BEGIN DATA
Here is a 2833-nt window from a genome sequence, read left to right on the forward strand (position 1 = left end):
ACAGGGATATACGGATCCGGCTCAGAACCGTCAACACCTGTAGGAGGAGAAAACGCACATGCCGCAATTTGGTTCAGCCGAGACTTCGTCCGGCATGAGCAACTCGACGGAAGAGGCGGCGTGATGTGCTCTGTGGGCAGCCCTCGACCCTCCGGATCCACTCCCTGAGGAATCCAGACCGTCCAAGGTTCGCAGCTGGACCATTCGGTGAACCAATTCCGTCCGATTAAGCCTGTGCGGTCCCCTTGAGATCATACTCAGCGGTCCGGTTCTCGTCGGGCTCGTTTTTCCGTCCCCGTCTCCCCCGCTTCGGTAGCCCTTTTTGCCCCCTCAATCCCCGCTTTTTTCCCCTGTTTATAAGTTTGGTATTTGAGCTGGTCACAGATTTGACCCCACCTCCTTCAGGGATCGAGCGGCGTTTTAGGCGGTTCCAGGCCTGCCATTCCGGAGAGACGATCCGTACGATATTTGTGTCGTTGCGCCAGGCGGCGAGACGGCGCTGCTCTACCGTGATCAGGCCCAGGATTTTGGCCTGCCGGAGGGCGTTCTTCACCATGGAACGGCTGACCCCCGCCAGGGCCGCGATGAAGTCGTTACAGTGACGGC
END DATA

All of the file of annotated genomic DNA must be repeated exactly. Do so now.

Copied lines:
Here is a 2833-nt window from a genome sequence, read left to right on the forward strand (position 1 = left end):
ACAGGGATATACGGATCCGGCTCAGAACCGTCAACACCTGTAGGAGGAGAAAACGCACATGCCGCAATTTGGTTCAGCCGAGACTTCGTCCGGCATGAGCAACTCGACGGAAGAGGCGGCGTGATGTGCTCTGTGGGCAGCCCTCGACCCTCCGGATCCACTCCCTGAGGAATCCAGACCGTCCAAGGTTCGCAGCTGGACCATTCGGTGAACCAATTCCGTCCGATTAAGCCTGTGCGGTCCCCTTGAGATCATACTCAGCGGTCCGGTTCTCGTCGGGCTCGTTTTTCCGTCCCCGTCTCCCCCGCTTCGGTAGCCCTTTTTGCCCCCTCAATCCCCGCTTTTTTCCCCTGTTTATAAGTTTGGTATTTGAGCTGGTCACAGATTTGACCCCACCTCCTTCAGGGATCGAGCGGCGTTTTAGGCGGTTCCAGGCCTGCCATTCCGGAGAGACGATCCGTACGATATTTGTGTCGTTGCGCCAGGCGGCGAGACGGCGCTGCTCTACCGTGATCAGGCCCAGGATTTTGGCCTGCCGGAGGGCGTTCTTCACCATGGAACGGCTGACCCCCGCCAGGGCCGCGATGAAGTCGTTACAGTGACGGC